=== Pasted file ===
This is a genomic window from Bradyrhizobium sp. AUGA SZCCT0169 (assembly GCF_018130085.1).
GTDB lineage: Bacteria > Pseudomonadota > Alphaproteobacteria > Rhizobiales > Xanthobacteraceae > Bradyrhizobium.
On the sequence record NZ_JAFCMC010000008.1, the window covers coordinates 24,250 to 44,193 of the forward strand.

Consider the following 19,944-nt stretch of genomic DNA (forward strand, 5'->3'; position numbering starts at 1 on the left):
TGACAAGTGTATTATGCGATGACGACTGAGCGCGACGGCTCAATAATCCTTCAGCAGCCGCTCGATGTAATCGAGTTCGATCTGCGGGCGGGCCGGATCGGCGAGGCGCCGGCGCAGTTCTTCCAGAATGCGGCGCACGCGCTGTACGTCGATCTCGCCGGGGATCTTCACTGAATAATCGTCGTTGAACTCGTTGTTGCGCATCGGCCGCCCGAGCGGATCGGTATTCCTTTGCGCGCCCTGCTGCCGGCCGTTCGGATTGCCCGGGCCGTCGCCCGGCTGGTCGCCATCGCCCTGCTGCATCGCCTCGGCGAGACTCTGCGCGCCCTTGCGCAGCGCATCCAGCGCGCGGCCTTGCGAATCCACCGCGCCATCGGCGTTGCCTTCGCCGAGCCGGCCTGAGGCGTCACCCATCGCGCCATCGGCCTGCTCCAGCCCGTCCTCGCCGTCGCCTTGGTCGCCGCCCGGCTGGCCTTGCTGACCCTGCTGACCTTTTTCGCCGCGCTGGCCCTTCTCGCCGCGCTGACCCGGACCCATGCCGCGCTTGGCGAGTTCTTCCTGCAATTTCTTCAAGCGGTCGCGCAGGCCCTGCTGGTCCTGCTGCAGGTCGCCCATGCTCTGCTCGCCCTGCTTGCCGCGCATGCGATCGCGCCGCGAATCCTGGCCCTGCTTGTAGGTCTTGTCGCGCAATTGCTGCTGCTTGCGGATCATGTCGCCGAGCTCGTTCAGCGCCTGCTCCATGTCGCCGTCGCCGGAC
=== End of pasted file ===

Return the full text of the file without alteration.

This is a genomic window from Bradyrhizobium sp. AUGA SZCCT0169 (assembly GCF_018130085.1).
GTDB lineage: Bacteria > Pseudomonadota > Alphaproteobacteria > Rhizobiales > Xanthobacteraceae > Bradyrhizobium.
On the sequence record NZ_JAFCMC010000008.1, the window covers coordinates 24,250 to 44,193 of the forward strand.

Consider the following 19,944-nt stretch of genomic DNA (forward strand, 5'->3'; position numbering starts at 1 on the left):
TGACAAGTGTATTATGCGATGACGACTGAGCGCGACGGCTCAATAATCCTTCAGCAGCCGCTCGATGTAATCGAGTTCGATCTGCGGGCGGGCCGGATCGGCGAGGCGCCGGCGCAGTTCTTCCAGAATGCGGCGCACGCGCTGTACGTCGATCTCGCCGGGGATCTTCACTGAATAATCGTCGTTGAACTCGTTGTTGCGCATCGGCCGCCCGAGCGGATCGGTATTCCTTTGCGCGCCCTGCTGCCGGCCGTTCGGATTGCCCGGGCCGTCGCCCGGCTGGTCGCCATCGCCCTGCTGCATCGCCTCGGCGAGACTCTGCGCGCCCTTGCGCAGCGCATCCAGCGCGCGGCCTTGCGAATCCACCGCGCCATCGGCGTTGCCTTCGCCGAGCCGGCCTGAGGCGTCACCCATCGCGCCATCGGCCTGCTCCAGCCCGTCCTCGCCGTCGCCTTGGTCGCCGCCCGGCTGGCCTTGCTGACCCTGCTGACCTTTTTCGCCGCGCTGGCCCTTCTCGCCGCGCTGACCCGGACCCATGCCGCGCTTGGCGAGTTCTTCCTGCAATTTCTTCAAGCGGTCGCGCAGGCCCTGCTGGTCCTGCTGCAGGTCGCCCATGCTCTGCTCGCCCTGCTTGCCGCGCATGCGATCGCGCCGCGAATCCTGGCCCTGCTTGTAGGTCTTGTCGCGCAATTGCTGCTGCTTGCGGATCATGTCGCCGAGCTCGTTCAGCGCCTGCTCCATGTCGCCGTCGCCGGAC